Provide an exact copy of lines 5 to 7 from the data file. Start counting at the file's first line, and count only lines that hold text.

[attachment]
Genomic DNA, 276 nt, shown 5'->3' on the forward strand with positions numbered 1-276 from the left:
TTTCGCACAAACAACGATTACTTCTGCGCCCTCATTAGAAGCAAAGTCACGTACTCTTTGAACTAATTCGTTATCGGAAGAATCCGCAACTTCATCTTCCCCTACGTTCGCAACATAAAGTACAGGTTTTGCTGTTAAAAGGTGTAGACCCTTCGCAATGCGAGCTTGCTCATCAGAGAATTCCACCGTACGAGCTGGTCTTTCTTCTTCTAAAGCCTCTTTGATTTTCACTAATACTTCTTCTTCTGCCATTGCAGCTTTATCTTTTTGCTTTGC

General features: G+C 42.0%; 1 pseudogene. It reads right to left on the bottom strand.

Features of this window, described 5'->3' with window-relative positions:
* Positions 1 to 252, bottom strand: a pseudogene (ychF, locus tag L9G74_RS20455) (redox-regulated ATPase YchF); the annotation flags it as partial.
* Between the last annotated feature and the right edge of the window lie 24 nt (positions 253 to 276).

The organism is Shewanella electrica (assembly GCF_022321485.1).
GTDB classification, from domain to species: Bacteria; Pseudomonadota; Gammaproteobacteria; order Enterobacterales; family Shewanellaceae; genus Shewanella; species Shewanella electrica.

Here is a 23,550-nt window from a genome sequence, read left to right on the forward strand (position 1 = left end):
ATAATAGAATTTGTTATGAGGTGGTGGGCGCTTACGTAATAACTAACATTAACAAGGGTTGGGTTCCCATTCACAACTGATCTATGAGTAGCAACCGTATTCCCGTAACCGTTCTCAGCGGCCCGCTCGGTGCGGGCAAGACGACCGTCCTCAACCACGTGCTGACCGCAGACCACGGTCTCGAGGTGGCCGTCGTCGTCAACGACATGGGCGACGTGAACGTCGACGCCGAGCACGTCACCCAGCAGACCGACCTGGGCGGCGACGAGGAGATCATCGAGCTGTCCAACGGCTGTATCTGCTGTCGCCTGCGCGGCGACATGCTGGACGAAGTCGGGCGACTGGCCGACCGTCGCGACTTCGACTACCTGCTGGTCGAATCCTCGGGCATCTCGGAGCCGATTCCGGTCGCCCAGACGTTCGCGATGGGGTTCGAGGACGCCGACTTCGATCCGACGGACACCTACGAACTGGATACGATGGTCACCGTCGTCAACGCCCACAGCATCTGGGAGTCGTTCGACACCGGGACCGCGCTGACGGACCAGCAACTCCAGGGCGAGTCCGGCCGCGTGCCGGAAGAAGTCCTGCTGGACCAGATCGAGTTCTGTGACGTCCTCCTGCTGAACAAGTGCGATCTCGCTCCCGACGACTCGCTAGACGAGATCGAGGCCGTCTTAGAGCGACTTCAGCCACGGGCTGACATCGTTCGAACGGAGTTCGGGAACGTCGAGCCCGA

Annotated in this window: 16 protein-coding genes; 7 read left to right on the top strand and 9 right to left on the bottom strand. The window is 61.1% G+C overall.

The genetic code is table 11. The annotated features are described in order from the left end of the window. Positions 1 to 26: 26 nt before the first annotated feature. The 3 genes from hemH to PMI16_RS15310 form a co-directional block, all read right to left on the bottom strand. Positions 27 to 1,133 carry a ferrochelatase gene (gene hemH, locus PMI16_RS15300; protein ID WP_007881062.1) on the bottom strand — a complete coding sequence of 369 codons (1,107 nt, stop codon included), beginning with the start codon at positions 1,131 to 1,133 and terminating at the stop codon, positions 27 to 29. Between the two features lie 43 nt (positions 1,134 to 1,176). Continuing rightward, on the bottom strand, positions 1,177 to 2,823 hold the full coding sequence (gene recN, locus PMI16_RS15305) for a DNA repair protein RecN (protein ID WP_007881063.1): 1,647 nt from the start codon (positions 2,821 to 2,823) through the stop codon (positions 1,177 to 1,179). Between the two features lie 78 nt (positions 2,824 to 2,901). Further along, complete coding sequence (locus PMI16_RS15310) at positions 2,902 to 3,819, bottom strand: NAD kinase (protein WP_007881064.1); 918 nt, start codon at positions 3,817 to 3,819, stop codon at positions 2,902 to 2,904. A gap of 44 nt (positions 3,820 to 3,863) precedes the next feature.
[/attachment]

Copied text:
* Positions 1 to 252, bottom strand: a pseudogene (ychF, locus tag L9G74_RS20455) (redox-regulated ATPase YchF); the annotation flags it as partial.
* Between the last annotated feature and the right edge of the window lie 24 nt (positions 253 to 276).

The organism is Shewanella electrica (assembly GCF_022321485.1).